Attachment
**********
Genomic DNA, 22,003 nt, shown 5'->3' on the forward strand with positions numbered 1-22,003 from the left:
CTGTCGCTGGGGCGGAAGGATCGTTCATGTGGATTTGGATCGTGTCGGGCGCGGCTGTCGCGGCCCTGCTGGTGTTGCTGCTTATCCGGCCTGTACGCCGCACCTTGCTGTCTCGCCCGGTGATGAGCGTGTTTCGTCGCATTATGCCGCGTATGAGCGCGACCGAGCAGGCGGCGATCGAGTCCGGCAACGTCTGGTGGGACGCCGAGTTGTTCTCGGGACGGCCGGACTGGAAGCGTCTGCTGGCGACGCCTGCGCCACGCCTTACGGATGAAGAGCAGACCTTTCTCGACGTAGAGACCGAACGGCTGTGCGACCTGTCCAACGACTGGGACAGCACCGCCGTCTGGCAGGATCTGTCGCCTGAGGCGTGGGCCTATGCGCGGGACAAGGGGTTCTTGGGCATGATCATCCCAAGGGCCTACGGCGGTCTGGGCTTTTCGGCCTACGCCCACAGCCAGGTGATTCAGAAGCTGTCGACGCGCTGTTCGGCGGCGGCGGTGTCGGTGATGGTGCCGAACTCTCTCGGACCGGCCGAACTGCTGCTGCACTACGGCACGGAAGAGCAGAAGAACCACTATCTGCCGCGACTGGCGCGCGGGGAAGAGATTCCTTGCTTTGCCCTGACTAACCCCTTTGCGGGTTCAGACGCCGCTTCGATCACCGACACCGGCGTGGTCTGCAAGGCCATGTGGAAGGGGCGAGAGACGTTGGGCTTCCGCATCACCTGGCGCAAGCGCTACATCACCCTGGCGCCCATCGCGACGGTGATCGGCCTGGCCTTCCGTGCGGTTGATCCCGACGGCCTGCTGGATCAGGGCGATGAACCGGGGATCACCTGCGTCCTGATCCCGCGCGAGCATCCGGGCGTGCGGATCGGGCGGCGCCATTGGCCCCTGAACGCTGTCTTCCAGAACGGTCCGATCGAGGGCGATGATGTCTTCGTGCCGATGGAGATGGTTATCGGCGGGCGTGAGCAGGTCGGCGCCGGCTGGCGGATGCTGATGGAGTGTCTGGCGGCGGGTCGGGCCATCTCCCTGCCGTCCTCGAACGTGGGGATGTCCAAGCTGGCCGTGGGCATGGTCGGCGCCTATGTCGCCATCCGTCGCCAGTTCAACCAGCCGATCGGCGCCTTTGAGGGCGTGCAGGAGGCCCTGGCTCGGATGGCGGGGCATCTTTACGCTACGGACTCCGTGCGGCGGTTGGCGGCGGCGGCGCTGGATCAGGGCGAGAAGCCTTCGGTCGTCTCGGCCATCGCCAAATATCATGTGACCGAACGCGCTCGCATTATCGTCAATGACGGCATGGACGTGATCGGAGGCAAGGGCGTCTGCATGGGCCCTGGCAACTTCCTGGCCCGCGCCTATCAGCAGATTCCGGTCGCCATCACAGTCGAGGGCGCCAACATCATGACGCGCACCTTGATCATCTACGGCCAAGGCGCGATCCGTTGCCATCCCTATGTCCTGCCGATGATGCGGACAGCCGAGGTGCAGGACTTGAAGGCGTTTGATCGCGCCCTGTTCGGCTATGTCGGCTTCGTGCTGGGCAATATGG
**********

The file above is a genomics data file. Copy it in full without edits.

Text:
Genomic DNA, 22,003 nt, shown 5'->3' on the forward strand with positions numbered 1-22,003 from the left:
CTGTCGCTGGGGCGGAAGGATCGTTCATGTGGATTTGGATCGTGTCGGGCGCGGCTGTCGCGGCCCTGCTGGTGTTGCTGCTTATCCGGCCTGTACGCCGCACCTTGCTGTCTCGCCCGGTGATGAGCGTGTTTCGTCGCATTATGCCGCGTATGAGCGCGACCGAGCAGGCGGCGATCGAGTCCGGCAACGTCTGGTGGGACGCCGAGTTGTTCTCGGGACGGCCGGACTGGAAGCGTCTGCTGGCGACGCCTGCGCCACGCCTTACGGATGAAGAGCAGACCTTTCTCGACGTAGAGACCGAACGGCTGTGCGACCTGTCCAACGACTGGGACAGCACCGCCGTCTGGCAGGATCTGTCGCCTGAGGCGTGGGCCTATGCGCGGGACAAGGGGTTCTTGGGCATGATCATCCCAAGGGCCTACGGCGGTCTGGGCTTTTCGGCCTACGCCCACAGCCAGGTGATTCAGAAGCTGTCGACGCGCTGTTCGGCGGCGGCGGTGTCGGTGATGGTGCCGAACTCTCTCGGACCGGCCGAACTGCTGCTGCACTACGGCACGGAAGAGCAGAAGAACCACTATCTGCCGCGACTGGCGCGCGGGGAAGAGATTCCTTGCTTTGCCCTGACTAACCCCTTTGCGGGTTCAGACGCCGCTTCGATCACCGACACCGGCGTGGTCTGCAAGGCCATGTGGAAGGGGCGAGAGACGTTGGGCTTCCGCATCACCTGGCGCAAGCGCTACATCACCCTGGCGCCCATCGCGACGGTGATCGGCCTGGCCTTCCGTGCGGTTGATCCCGACGGCCTGCTGGATCAGGGCGATGAACCGGGGATCACCTGCGTCCTGATCCCGCGCGAGCATCCGGGCGTGCGGATCGGGCGGCGCCATTGGCCCCTGAACGCTGTCTTCCAGAACGGTCCGATCGAGGGCGATGATGTCTTCGTGCCGATGGAGATGGTTATCGGCGGGCGTGAGCAGGTCGGCGCCGGCTGGCGGATGCTGATGGAGTGTCTGGCGGCGGGTCGGGCCATCTCCCTGCCGTCCTCGAACGTGGGGATGTCCAAGCTGGCCGTGGGCATGGTCGGCGCCTATGTCGCCATCCGTCGCCAGTTCAACCAGCCGATCGGCGCCTTTGAGGGCGTGCAGGAGGCCCTGGCTCGGATGGCGGGGCATCTTTACGCTACGGACTCCGTGCGGCGGTTGGCGGCGGCGGCGCTGGATCAGGGCGAGAAGCCTTCGGTCGTCTCGGCCATCGCCAAATATCATGTGACCGAACGCGCTCGCATTATCGTCAATGACGGCATGGACGTGATCGGAGGCAAGGGCGTCTGCATGGGCCCTGGCAACTTCCTGGCCCGCGCCTATCAGCAGATTCCGGTCGCCATCACAGTCGAGGGCGCCAACATCATGACGCGCACCTTGATCATCTACGGCCAAGGCGCGATCCGTTGCCATCCCTATGTCCTGCCGATGATGCGGACAGCCGAGGTGCAGGACTTGAAGGCGTTTGATCGCGCCCTGTTCGGCTATGTCGGCTTCGTGCTGGGCAATATGG